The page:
Religion Vs Tocqueville Religion

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Tocqueville observes that America’s recent birth creates the only natural experiment in world history, allowing ‘political scientists’ like himself to “watch the natural quiet growth of society” . Holding the societal characteristics of Americans and Europeans equal, Tocqueville can isolate the exact causal mechanism – religion – that defined America’s national character since its historical inception. Religion also primed America for a divergent fate from Europe , along a comparatively rapid path toward democracy. Conversely, Marx asserts that we cannot examine change by reasoning forward and rationalising why things had to be. Marx attributes his contemporaries’ failure to recognise the real basis for change to the Hegelian tendency to hark…show more content…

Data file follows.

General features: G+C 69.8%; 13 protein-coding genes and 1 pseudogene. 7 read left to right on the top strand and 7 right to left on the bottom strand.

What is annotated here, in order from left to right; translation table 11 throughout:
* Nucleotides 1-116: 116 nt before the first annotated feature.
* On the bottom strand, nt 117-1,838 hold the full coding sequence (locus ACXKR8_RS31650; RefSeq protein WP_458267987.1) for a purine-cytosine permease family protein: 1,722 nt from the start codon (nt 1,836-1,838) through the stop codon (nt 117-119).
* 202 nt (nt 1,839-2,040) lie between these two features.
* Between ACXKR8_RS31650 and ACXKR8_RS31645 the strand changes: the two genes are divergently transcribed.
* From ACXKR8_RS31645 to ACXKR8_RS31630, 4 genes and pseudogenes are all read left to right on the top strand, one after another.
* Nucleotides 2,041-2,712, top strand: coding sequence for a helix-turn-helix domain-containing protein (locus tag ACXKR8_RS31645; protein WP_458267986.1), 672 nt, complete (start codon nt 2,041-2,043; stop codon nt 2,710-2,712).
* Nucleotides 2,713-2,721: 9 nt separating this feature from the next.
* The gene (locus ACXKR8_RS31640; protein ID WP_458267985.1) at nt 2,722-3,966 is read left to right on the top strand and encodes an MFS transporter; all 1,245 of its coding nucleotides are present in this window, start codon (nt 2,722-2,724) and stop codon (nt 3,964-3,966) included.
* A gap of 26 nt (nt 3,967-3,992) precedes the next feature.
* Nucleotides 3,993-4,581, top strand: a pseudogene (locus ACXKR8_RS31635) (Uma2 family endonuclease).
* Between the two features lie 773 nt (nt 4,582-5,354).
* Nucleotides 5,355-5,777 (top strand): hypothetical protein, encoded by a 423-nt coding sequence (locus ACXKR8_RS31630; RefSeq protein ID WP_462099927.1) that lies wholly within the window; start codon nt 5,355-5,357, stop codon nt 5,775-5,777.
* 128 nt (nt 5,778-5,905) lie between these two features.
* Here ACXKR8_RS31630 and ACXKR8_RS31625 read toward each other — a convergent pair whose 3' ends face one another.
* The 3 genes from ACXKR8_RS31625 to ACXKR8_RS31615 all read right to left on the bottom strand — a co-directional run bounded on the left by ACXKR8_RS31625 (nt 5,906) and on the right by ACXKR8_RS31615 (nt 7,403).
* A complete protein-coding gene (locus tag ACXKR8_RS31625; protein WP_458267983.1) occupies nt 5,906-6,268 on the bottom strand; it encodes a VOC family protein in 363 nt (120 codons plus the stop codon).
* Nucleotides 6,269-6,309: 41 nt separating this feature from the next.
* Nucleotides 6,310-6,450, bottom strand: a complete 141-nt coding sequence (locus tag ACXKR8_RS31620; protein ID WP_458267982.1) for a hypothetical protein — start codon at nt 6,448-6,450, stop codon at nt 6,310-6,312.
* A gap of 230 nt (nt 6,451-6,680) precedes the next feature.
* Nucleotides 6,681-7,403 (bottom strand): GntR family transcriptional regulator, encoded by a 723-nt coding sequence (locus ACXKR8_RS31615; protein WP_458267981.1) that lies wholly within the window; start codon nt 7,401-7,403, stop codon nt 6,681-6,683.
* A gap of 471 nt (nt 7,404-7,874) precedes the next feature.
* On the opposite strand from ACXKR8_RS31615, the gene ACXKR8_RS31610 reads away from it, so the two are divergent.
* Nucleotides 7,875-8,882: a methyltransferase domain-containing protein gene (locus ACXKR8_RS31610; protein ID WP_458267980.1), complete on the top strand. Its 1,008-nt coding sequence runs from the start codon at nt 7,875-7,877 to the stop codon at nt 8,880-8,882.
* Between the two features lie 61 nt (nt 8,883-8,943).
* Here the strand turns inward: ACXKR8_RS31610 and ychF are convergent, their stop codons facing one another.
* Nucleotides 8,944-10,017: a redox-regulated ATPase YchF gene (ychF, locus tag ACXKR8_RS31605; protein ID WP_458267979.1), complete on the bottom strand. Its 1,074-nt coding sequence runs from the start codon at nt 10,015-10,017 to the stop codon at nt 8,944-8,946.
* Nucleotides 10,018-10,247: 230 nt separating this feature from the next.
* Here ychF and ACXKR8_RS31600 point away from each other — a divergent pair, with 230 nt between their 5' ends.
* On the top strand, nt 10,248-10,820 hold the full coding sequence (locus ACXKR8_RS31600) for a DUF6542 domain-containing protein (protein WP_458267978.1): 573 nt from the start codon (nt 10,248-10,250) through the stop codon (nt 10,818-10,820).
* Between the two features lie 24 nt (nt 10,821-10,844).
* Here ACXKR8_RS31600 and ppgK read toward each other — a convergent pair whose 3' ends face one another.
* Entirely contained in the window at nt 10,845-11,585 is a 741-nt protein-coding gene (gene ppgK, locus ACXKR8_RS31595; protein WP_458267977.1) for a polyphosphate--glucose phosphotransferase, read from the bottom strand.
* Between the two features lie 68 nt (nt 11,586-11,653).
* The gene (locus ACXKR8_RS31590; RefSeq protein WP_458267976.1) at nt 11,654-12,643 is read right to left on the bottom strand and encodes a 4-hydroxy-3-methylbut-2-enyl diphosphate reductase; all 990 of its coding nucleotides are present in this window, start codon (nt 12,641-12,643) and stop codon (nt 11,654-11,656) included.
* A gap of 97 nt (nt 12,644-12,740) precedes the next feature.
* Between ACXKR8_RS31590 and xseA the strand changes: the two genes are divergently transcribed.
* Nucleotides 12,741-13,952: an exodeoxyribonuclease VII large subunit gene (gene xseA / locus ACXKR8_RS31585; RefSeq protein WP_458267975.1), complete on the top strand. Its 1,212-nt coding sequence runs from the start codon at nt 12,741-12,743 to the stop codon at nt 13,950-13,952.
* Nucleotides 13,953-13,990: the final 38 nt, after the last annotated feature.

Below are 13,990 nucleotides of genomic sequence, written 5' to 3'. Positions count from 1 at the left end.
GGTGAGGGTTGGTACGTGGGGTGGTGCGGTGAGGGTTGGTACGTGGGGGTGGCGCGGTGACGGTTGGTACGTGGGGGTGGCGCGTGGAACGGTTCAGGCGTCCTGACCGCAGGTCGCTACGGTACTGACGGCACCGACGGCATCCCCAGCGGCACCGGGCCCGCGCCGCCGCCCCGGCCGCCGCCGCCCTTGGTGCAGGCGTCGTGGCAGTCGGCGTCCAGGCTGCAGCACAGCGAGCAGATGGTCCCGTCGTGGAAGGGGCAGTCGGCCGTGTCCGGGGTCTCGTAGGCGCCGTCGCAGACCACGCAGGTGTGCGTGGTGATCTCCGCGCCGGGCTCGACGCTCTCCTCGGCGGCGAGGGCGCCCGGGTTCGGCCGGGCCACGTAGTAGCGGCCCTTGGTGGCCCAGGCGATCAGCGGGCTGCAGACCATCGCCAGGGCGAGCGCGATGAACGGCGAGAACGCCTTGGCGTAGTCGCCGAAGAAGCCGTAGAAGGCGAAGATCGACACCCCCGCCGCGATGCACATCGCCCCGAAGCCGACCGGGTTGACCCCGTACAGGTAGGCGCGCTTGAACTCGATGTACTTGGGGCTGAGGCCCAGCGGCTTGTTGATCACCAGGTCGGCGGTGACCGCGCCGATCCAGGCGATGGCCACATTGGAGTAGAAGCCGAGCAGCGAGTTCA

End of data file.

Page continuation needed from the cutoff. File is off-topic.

Social change stems from conflicts between the relations and forces of production . However, as an “ideological form” , religion only arises when the ruling classes – those in control of the mode of production – represent their interest as the common interest. Ideas that served these interests also became “the only rational, universally valid ones” . Therefore, while Marx would agree with Tocqueville that religion promotes the incumbent social order, he notes that religion traces its origins and growth from the mode of production . Religion thus serves to solidify the unjust status of the ruling class , rather than pave the way for the stadial progress of history. Instead, the basis of historical progress and change, by Marx’s world-historical view, is the spread of capitalism when “actuated solely by the spirit of gain” to enslave more and more individuals . In India, where the ancient religion is one of “self-torturing asceticism” , the misery inflicted by capitalism is a necessary driver of social change, inspiring the “Hindoos” to “throw off the English yoke” . Similarly, Marx notes that the “medium of England” ended the isolation of “Old China” by tilting the balance of trade in England’s favour and subsequently by winning the Opium War . Marx hoped for the de-legitimation of the Chinese state to lead to its dissolution and subsequently spark revolutions in England and Europe when their economic markets are affected . In both India and China, religion plays no part in advancing social change, and may even have stagnated the stadial progress of history. Instead, Marx attributes the dynamism throughout history to the desire for endless capital accumulation, which will motivate the development of the world market, facilitate
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